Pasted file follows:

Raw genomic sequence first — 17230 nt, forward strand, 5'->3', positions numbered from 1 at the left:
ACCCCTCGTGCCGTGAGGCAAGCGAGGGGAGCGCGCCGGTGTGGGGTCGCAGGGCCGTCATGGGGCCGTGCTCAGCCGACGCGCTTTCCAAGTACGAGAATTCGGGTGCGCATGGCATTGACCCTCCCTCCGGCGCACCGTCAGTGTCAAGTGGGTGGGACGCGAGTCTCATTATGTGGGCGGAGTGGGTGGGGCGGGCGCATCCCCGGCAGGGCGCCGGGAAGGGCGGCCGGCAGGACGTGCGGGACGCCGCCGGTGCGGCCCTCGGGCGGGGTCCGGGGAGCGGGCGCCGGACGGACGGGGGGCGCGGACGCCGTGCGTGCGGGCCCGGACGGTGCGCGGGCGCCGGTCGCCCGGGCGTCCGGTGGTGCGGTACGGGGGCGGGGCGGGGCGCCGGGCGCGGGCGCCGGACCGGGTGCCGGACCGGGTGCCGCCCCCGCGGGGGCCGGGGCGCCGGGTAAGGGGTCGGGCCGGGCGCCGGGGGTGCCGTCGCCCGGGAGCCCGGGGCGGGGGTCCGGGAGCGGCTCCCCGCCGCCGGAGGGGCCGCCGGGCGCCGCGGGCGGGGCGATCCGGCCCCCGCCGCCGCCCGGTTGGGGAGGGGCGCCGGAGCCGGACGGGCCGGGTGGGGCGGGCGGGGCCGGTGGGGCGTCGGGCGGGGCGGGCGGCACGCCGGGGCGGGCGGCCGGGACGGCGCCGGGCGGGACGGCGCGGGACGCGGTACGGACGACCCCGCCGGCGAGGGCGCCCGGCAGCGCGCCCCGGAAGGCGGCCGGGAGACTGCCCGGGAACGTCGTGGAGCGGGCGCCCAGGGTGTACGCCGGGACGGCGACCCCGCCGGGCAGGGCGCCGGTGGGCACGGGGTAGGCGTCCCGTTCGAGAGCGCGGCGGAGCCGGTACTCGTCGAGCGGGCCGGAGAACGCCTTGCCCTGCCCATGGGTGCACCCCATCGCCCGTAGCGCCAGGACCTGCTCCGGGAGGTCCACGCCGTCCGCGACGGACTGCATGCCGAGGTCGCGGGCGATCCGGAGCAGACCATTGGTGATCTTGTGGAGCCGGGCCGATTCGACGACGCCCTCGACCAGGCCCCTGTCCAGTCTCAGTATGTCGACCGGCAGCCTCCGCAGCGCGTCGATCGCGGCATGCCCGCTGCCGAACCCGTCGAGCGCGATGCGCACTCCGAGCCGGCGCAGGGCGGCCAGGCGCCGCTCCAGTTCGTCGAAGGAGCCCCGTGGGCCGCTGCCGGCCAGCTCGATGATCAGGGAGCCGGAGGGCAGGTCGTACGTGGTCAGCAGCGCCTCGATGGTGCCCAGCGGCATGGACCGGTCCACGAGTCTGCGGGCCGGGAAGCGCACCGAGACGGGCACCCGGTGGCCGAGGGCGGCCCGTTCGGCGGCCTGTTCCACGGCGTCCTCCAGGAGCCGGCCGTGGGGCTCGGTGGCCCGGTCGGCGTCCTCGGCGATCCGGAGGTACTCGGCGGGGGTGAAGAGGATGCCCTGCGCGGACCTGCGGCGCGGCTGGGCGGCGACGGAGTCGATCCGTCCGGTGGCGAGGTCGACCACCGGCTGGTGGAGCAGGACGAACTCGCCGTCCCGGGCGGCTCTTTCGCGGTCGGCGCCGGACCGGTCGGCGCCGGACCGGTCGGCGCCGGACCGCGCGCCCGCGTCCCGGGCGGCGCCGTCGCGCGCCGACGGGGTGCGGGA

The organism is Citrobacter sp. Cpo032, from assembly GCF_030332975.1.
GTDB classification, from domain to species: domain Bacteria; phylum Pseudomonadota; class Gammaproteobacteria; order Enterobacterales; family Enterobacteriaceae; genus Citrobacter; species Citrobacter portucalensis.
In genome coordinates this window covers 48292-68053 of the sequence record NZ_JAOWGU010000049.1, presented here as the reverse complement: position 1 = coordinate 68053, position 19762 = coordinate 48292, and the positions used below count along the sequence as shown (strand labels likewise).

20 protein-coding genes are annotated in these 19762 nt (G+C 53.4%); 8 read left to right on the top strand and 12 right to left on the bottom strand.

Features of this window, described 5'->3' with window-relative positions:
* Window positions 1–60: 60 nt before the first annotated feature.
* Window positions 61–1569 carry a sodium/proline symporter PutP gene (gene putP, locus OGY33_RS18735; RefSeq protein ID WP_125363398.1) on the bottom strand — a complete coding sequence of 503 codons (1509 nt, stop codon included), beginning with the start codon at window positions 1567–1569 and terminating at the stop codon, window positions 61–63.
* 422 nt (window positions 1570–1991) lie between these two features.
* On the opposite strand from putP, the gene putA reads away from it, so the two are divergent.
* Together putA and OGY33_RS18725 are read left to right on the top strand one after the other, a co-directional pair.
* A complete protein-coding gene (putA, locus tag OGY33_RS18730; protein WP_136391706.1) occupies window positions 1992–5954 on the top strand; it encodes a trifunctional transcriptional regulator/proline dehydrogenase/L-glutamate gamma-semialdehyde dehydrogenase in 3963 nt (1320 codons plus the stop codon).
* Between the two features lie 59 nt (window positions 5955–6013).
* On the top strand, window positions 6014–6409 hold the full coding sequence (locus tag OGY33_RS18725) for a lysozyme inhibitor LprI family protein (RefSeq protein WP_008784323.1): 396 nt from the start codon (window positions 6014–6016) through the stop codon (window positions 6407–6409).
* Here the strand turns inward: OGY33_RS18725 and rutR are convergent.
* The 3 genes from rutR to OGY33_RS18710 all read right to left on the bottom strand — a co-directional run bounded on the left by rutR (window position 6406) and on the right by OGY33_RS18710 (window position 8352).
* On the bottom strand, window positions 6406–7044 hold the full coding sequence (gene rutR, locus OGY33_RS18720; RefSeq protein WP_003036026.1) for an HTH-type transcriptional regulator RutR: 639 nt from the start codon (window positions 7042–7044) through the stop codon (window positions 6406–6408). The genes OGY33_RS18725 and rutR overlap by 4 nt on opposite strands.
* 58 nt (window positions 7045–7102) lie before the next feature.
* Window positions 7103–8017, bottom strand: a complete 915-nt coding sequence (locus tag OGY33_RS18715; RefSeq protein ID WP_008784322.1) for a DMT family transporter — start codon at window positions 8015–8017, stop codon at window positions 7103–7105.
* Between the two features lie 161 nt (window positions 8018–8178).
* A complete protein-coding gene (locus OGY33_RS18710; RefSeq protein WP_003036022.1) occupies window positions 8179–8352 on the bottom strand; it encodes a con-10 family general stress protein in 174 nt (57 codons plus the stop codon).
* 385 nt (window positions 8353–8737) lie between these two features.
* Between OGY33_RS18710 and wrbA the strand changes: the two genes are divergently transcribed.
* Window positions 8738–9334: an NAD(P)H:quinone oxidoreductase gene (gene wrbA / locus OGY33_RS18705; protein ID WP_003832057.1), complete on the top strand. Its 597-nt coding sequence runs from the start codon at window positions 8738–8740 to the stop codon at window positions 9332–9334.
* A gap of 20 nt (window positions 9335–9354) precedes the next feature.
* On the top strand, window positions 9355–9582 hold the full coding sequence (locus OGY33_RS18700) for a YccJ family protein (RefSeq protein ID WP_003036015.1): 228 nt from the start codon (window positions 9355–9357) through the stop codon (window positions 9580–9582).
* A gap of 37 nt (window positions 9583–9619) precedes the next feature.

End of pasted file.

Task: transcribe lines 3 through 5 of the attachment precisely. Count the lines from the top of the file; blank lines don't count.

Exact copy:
The organism is Citrobacter sp. Cpo032, from assembly GCF_030332975.1.
GTDB classification, from domain to species: domain Bacteria; phylum Pseudomonadota; class Gammaproteobacteria; order Enterobacterales; family Enterobacteriaceae; genus Citrobacter; species Citrobacter portucalensis.
In genome coordinates this window covers 48292-68053 of the sequence record NZ_JAOWGU010000049.1, presented here as the reverse complement: position 1 = coordinate 68053, position 19762 = coordinate 48292, and the positions used below count along the sequence as shown (strand labels likewise).